Have you been noticing an increase in spam phone calls? Today I received two spams calls – one from the aforementioned American financial adviser, and another from a "No ID" number, with a foreign call centre person trying desperately to keep me on the call despite my protests.
She wanted to know if I was the owner of my mobile phone number, but I simply responded that whatever it was she was selling, I didn't want it, and could she please remove my number from her database.
She tried telling me she wasn't selling anything — to which I asked why she bothered calling — and asked if I knew what she was calling about.
I've also been getting calls from an American sounding guy, called John or Jim Mitchell, or what sounds like that name, and I've received this call three times now from three different unknown but visible mobile numbers.
The first time I listened to part of the message, it sounded like a genuine call, but within seconds I could tell it was a a recorded message.
Seeing as I hadn't asked for any financial advice, and didn't appreciate being cold called by a robot, I simply hung up and blocked the number.
Three calls later from different numbers, all of which have now been blocked, I will have my phone at the ready next time so I can record this monstrosity of a message to publish it to YouTube, so everyone can hear it, but frankly, these messages are plain spam, and are probably some kind of scam.
I've also received several calls from a Mandarin Chinese speaker, which I've since discovered online are scams targeting Chinese citizens, who are being told there is some kind of problem with their passport or visa.
These calls have reportedly been responsible for Chinese people losing thousands or even hundreds of thousands of dollars, thinking they are genuine calls from the Chinese Government or Consulate, and thinking they are in trouble.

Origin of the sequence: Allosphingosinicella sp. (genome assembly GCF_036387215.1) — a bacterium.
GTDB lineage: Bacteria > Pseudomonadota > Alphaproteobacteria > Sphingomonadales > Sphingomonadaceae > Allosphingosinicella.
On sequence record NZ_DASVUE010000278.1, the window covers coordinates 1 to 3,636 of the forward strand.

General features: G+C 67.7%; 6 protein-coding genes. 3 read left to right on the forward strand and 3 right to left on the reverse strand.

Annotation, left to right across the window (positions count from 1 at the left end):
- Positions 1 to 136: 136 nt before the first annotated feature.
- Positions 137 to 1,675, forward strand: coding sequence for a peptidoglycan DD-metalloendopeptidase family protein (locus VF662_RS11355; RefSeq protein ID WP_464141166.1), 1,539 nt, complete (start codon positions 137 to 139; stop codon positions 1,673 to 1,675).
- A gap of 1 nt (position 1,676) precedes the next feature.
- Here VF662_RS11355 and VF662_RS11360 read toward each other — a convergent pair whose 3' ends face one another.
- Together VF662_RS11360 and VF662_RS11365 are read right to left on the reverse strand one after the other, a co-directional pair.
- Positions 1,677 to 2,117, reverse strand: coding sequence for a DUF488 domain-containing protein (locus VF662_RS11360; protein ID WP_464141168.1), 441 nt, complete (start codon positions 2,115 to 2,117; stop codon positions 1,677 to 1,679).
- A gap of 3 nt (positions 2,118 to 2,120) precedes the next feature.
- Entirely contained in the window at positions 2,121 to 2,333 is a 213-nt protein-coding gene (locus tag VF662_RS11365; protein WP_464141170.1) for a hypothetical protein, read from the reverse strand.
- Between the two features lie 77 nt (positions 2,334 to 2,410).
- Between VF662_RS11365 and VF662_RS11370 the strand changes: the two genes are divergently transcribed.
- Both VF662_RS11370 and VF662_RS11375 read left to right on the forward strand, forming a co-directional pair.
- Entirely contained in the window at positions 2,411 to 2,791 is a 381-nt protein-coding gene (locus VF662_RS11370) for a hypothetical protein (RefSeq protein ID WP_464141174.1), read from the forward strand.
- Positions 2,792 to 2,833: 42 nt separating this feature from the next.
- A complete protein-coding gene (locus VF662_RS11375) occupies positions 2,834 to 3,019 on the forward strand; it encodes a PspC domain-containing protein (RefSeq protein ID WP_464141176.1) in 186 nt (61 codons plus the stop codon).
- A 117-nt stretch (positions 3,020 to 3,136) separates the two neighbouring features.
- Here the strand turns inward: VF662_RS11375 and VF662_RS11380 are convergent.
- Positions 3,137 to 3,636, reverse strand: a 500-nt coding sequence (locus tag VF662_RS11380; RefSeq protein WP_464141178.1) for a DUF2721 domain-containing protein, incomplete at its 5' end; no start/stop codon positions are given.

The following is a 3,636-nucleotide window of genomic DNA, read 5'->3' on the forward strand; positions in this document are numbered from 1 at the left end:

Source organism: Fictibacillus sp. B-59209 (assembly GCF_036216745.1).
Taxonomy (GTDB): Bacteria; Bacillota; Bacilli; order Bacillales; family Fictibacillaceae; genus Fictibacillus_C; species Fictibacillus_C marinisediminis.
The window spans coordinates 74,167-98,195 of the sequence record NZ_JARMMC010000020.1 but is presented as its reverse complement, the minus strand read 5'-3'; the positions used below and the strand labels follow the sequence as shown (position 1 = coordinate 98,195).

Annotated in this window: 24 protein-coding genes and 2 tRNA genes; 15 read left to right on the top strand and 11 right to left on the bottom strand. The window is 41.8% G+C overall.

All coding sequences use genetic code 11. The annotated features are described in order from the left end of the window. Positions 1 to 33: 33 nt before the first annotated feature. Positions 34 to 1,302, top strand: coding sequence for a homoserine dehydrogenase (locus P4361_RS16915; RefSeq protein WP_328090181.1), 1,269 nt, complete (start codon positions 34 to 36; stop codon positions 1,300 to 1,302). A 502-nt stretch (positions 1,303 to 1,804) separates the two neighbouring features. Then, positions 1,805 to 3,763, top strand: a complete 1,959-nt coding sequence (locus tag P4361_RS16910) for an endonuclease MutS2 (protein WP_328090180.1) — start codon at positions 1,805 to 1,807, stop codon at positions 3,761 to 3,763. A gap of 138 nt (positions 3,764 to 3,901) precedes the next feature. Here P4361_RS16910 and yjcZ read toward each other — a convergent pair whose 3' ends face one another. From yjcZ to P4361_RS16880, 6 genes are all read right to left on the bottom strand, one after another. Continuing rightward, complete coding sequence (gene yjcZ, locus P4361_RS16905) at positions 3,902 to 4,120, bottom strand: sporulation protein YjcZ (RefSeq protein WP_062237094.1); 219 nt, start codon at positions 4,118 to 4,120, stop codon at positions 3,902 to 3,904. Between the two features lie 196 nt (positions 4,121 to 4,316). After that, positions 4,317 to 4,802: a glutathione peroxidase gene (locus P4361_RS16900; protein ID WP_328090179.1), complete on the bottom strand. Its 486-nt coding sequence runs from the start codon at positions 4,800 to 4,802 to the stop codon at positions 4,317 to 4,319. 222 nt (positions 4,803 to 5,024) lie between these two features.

It's been said online that Chinese people are more respectful of government, so they tend to take these calls more seriously, but no doubt the word has spread that these messages are scams, plain and simple.
Even Radio 2GB host Ben Fordham of the Drive program mentioned receiving one of these calls very recently, and he simply hung up on it because he had no idea what the message was saying.
The simple reality with most of these calls is that you don't want whatever these people are selling, and you shouldn't say yes, or no, or anything at all, except to hang up on these people.
Perhaps the call centre people don't know they are involved in scams, but who knows, perhaps they make a commission on each successful scam unleashed on an unsuspecting person.
Unfortunately, your list of blocked numbers is only going to grow with these relentless scammers trying to separate you from your money, but seeing as scammers are migrating from calling landline numbers to calling mobiles, you need to be vigilant.
After all, many people have given up on their landlines, primarily because they're just a conduit for scam calls, often at the most inappropriate times, and people use mobiles more than ever.
So, if you get a call you feel in any way suspicious about, just hang up, and if you feel the need, block the number.
As for you, scammers, stuff off. Try earning a real living, you'll sleep better at night, have better karma, and won't have to answer to your God or gods for being a horrible person while you were alive - if you believe in such things.
Unfortunately, there is no honour among thieves, they're thieves and scammers to begin with, so the best thing you can do is to just hang up, and before doing that, asking them to remove your number from their database.
I suppose you could put your number on the Do Not Call register, too, but if the bad guys have no honour, why would they bother honouring the register?
Have you been targeted by similar scams? Feel free to share your experiences in the comment section below.
Here's the ACCC's Investment Scams "Scamwatch" page, which shows nearly A$6 million lost, with 329 reports, across phone calls, emails, social network, text messages are more.
If it sounds to good to be true, or if you're in the slightest bit suspicious, caveat emptor!